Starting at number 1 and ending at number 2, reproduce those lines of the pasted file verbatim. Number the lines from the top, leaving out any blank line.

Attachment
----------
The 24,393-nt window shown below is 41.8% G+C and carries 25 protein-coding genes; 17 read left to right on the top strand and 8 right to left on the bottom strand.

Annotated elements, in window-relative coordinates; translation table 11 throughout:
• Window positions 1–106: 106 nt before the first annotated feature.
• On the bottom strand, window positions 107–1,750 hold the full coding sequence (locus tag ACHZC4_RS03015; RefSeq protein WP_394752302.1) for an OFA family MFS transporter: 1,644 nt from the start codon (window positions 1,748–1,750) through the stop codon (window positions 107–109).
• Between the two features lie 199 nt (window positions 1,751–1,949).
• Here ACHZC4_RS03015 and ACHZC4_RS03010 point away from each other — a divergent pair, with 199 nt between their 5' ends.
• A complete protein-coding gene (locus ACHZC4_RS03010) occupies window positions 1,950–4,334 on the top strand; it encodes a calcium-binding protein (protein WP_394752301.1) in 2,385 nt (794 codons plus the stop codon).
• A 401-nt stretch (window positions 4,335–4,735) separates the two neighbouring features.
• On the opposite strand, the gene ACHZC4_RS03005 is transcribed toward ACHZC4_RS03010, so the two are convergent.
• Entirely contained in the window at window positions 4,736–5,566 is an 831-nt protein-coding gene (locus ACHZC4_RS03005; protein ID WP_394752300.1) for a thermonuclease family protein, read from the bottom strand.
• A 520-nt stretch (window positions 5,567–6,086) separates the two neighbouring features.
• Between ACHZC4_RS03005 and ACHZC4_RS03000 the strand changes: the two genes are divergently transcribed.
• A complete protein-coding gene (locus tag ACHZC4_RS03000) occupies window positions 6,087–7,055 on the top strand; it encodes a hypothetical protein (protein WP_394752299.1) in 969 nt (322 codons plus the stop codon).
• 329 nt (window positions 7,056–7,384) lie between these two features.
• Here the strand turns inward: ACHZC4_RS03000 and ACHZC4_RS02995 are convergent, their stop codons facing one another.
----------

The 24,393-nt window shown below is 41.8% G+C and carries 25 protein-coding genes; 17 read left to right on the top strand and 8 right to left on the bottom strand.

Annotated elements, in window-relative coordinates; translation table 11 throughout: